Naturally, we still have a lot of work to do in primary brain tumors, but since we’re usually not dealing with the burden of widespread disease in those cases, it becomes a more focused challenge. Recently completed randomized trials have identified new drug combinations (bevacizumab plus lomustine), immunotherapies (rindopepimut) and novel techniques (alternating electrical fields) that may prove to be useful for glioblastoma patients.
CNS lymphoma has historically been associated with poor survival. Over the past decade, however, we’ve seen some improvement in survival. Please give the readers an update on this issue.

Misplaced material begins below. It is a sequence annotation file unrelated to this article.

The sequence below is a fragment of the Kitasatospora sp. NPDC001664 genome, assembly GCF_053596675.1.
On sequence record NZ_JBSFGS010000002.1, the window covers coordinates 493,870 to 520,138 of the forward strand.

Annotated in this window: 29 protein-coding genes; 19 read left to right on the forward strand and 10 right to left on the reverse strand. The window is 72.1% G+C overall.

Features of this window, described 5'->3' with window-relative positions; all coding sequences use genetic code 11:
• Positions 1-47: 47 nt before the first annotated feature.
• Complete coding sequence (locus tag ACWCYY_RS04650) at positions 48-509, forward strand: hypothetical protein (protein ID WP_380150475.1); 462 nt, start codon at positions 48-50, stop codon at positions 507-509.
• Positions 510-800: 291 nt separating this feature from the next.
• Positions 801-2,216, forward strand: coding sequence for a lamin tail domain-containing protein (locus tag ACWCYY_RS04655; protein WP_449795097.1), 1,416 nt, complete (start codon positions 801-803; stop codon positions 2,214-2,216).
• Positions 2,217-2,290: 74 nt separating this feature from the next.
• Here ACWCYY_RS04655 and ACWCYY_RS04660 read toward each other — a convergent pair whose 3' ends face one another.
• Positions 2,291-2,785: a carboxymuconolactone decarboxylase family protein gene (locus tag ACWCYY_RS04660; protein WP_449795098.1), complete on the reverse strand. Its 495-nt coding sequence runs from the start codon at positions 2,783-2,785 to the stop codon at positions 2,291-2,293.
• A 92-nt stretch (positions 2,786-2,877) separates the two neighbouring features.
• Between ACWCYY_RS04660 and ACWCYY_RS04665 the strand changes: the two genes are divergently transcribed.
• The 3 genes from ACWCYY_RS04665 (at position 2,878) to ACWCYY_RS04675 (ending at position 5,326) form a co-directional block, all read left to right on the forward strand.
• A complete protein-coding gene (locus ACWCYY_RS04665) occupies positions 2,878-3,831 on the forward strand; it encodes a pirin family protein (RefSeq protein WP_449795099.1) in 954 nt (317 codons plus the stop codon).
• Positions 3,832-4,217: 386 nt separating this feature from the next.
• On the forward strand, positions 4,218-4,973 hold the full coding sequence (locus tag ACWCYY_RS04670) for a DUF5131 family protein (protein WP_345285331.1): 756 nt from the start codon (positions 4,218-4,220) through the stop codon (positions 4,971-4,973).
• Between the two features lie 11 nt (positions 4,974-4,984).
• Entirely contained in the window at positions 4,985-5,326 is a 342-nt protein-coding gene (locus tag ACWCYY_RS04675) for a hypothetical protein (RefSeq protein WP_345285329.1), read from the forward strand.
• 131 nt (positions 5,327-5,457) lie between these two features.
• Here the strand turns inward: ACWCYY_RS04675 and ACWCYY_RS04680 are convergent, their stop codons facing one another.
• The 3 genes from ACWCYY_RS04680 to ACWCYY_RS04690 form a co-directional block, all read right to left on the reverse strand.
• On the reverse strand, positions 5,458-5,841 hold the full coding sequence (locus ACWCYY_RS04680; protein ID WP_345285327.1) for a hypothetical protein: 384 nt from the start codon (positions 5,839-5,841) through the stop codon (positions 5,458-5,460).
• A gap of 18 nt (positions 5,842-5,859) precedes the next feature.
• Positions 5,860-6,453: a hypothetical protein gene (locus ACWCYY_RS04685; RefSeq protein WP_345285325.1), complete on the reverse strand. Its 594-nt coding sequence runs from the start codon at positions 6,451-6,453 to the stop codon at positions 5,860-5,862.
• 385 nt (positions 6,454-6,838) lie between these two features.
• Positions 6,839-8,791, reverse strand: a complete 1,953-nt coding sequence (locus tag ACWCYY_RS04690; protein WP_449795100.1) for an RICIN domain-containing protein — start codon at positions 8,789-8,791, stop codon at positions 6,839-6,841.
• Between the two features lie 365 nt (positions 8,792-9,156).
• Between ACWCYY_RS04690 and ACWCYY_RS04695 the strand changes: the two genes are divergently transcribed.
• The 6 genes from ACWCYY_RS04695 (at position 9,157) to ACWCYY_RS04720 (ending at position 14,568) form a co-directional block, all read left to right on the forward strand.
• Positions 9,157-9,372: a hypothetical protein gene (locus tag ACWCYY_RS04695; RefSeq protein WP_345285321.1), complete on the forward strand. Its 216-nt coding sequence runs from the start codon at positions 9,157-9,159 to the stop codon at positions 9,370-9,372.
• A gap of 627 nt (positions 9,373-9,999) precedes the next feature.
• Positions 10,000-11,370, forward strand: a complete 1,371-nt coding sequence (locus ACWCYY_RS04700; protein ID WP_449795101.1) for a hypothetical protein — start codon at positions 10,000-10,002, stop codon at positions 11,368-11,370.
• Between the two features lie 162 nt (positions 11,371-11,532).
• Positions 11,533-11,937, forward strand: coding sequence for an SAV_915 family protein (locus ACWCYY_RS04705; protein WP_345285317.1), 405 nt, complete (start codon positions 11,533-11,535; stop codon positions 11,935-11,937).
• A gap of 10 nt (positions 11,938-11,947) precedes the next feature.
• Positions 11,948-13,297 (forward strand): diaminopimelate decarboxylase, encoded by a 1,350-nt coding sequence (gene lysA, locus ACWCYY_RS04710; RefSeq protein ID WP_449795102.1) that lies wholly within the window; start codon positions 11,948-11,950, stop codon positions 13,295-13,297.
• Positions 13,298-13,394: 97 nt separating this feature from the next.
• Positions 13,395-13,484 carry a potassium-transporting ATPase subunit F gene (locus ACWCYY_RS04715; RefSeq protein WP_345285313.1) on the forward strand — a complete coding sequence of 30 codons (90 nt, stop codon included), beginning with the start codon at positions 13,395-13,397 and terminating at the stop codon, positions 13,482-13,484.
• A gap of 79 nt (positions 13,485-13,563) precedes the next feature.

Outcomes for primary CNS diffuse large B-cell lymphoma (PCNSL), > 90% of all cases of primary CNS lymphoma, remain inferior to other extranodual forms of non-Hodgkin lymphoma. This may be due to the fact that > 90% of PCNSL cases consist of the more aggressive activated B-cell–like form. The improvement we’ve seen in PCNSL is due largely to the development of customized chemotherapy regimens that can cross the blood brain barrier and effectively treat the lymphoma. The drug combinations used to treat a non-Hodgkin lymphoma of the body are very different from those used to treat PCNSL. As we’ve gotten better at devising ways that allow our patients to tolerate high-dose therapy, we’re now seeing early evidence suggesting that combining high-dose chemotherapy and bone marrow transplant could be quite effective for this group of patients. Also, investigators are developing treatment regimens for PCNSL that include targeted agents with demonstrated activity against the activated B-cell subtype of diffuse large B-cell lymphoma.